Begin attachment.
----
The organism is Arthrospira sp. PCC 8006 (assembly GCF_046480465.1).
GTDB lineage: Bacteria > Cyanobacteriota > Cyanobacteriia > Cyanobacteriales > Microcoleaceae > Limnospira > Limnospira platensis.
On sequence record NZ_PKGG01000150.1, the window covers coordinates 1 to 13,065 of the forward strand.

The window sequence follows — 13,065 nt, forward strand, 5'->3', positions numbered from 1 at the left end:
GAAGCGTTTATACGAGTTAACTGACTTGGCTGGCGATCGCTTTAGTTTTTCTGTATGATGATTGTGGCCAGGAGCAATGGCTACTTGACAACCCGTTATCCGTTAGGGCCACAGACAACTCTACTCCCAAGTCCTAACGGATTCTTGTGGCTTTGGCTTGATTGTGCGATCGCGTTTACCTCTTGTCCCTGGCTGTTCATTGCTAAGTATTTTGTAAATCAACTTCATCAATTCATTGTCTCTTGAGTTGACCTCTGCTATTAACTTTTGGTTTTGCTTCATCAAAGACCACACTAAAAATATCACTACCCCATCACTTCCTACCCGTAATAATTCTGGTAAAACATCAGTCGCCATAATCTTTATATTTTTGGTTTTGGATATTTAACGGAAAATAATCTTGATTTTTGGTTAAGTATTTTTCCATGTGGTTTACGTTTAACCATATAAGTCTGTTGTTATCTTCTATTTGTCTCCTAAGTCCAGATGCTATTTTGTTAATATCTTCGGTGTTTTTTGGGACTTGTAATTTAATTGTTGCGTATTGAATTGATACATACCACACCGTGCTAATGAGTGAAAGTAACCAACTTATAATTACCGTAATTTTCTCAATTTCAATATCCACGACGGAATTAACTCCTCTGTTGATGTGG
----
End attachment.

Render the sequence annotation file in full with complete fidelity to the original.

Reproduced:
The organism is Arthrospira sp. PCC 8006 (assembly GCF_046480465.1).
GTDB lineage: Bacteria > Cyanobacteriota > Cyanobacteriia > Cyanobacteriales > Microcoleaceae > Limnospira > Limnospira platensis.
On sequence record NZ_PKGG01000150.1, the window covers coordinates 1 to 13,065 of the forward strand.

The window sequence follows — 13,065 nt, forward strand, 5'->3', positions numbered from 1 at the left end:
GAAGCGTTTATACGAGTTAACTGACTTGGCTGGCGATCGCTTTAGTTTTTCTGTATGATGATTGTGGCCAGGAGCAATGGCTACTTGACAACCCGTTATCCGTTAGGGCCACAGACAACTCTACTCCCAAGTCCTAACGGATTCTTGTGGCTTTGGCTTGATTGTGCGATCGCGTTTACCTCTTGTCCCTGGCTGTTCATTGCTAAGTATTTTGTAAATCAACTTCATCAATTCATTGTCTCTTGAGTTGACCTCTGCTATTAACTTTTGGTTTTGCTTCATCAAAGACCACACTAAAAATATCACTACCCCATCACTTCCTACCCGTAATAATTCTGGTAAAACATCAGTCGCCATAATCTTTATATTTTTGGTTTTGGATATTTAACGGAAAATAATCTTGATTTTTGGTTAAGTATTTTTCCATGTGGTTTACGTTTAACCATATAAGTCTGTTGTTATCTTCTATTTGTCTCCTAAGTCCAGATGCTATTTTGTTAATATCTTCGGTGTTTTTTGGGACTTGTAATTTAATTGTTGCGTATTGAATTGATACATACCACACCGTGCTAATGAGTGAAAGTAACCAACTTATAATTACCGTAATTTTCTCAATTTCAATATCCACGACGGAATTAACTCCTCTGTTGATGTGG